Another benefit of having the Mohammad Mahmoud Street completely blocked off are the creepy vibes that seem to seep from the numerous, inexplicable puddles and ooze from the silent streets that used to roar with traffic. If you walk for just a moment near the once bustling avenue, you can’t help but get spooked and want to hide and weep!

But perhaps the best part about the entire affair is the continual company the soldiers blocking off the street provide. It’s like having riot-gear-wearing houseguests that never leave or talk to you and help intimidate your friends and family. In short, nothing could be more welcoming. I feel like an entire Martha Stewart Living magazine could be written based on this one intersection and the creativity dripping from it.

Say what you will about the situation in Egypt, but these people know how to spruce up a place. I’m going to recommend them for my sister’s wedding, but I can already tell you we’ll need a lot of barbed wire and cinder blocks.

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The Rumor Mill

a captivating picture for a captivating topic

Here in revolutionary Egypt, rumors pile up faster than cigarette butts in a student bar district on a Friday night. For the most part, I’ve found it safe to assume that no one really knows or understands what’s going on in the political process. Those who claim they get it are either idiots, lying idiots, or just liars. Some people do know more than others, but they are few and far between.

This uncertainty leads to one of CASA students favorite daily activities: blind speculation fueled by sleep deprivation, emotion, breakfast foods, and twitter feeds. The results of this speculation can be quite surprising and often completely wrong, but this is nothing compared to the gems that fly around Cairo as a whole. Here’s an (exaggerated) sample of what happens.

The Rumor Mill

Fact: a small group of protesters has gathered in Tahrir and is calling for the end of military trials for civilians. There is a heavy police presence, but no violence. Some participants and bystanders are eating sandwiches. Meanwhile, a woman was going to get some groceries when she tripped on a curb. No one was injured.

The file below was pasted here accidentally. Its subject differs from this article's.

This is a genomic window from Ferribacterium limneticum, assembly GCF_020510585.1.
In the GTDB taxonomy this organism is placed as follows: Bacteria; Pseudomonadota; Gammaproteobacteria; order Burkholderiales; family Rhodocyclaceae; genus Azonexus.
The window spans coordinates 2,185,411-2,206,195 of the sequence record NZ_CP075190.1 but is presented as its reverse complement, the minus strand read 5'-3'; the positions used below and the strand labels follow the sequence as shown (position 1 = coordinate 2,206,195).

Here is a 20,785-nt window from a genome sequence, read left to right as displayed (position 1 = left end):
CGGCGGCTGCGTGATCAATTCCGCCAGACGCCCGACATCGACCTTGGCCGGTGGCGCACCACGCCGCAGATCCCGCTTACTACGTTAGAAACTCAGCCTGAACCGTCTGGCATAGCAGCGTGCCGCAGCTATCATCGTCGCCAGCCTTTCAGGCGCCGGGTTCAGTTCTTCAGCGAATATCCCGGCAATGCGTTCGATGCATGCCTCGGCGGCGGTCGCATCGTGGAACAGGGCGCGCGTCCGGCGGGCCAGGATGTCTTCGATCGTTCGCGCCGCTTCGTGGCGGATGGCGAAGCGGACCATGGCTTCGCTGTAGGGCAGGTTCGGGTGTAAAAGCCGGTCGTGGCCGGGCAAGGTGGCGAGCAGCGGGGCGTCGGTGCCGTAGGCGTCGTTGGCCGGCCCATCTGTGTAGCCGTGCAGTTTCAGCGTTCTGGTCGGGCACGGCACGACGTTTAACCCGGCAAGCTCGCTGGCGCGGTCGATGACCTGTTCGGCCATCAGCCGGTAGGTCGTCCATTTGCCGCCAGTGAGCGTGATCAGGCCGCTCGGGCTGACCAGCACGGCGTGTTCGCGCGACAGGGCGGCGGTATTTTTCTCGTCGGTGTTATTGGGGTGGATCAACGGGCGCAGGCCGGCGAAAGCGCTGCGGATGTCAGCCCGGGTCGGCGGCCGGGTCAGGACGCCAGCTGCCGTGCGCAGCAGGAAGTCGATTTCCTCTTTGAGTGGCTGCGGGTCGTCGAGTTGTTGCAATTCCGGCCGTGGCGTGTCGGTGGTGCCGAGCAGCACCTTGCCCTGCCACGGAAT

(the actual occurrences proceed through the rumor mill)

I heard on twitter that the Egyptian government hired a squad of armed spaghetti aliens that entered Tahrir square  making a horrible “WOOP WOOP WOOP WOOP” sound and drenching the men, women, and children there with low-grade spaghetti sauce. They’re trying to drown the revolution in bland tomato goop!

Someone else said that the aliens were Israeli and were sprinkling the victims with tiny parmesan stars of David—-the hand of Israel AGAIN!

Yeah! And my friend told me that her sister’s boyfriend’s friend’s cousin’s facebook status said that all foreigners in the square have somehow remained clean of spaghetti sauce, so they’re definitely part of the conspiracy. The universe is attacking the Egyptian people!

But I heard that the protesters were fighting back with stolen chopstick launchers they stole from the police force and that they had also commandeered a militarized Zamboni from the army and were running over valiant army officers, who they claim to be mercenary spaghetti aliens. The protesters are THUGS!

And state radio said that the concert going on in Tahrir square might cause an excess amount of noise for the next few days and that it might sound like “WOOP WOOP WOOP WOOP.” It also said that the Egyptian government would never do anything to hurt its people. I think we should believe them!

But my friend saw a soggy scrap of paper on the ground that said there were a bunch of Salafis in the square wooping it up and calling for the imposition of Sharia law under the absolute jurisdiction of an infant that would be chosen by the most righteous man in the country as determined by a reality television show. I’m going to protest against them!

Don’t be ridiculous! It was the Muslim Brotherhood putting on their annual dodgeball tournament in order to raise money to buy all of the ground water in Egypt so that they can blackmail the government into giving it supreme power. I’m going to protest against THEM!

I thought I heard someone say they read an email that mentioned the possibility of class being cancelled, so we should probably stay up all night and not do homework. Woot Woot! No class!

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Egypt: The Plot Darkens

AUC bookstore, Tahrir: this place got burned a little bit

Classes today took place on AUC’s campus in Zamalek, an island in the middle of the Nile, since the Tahrir campus was busy being mildly attacked and then looted.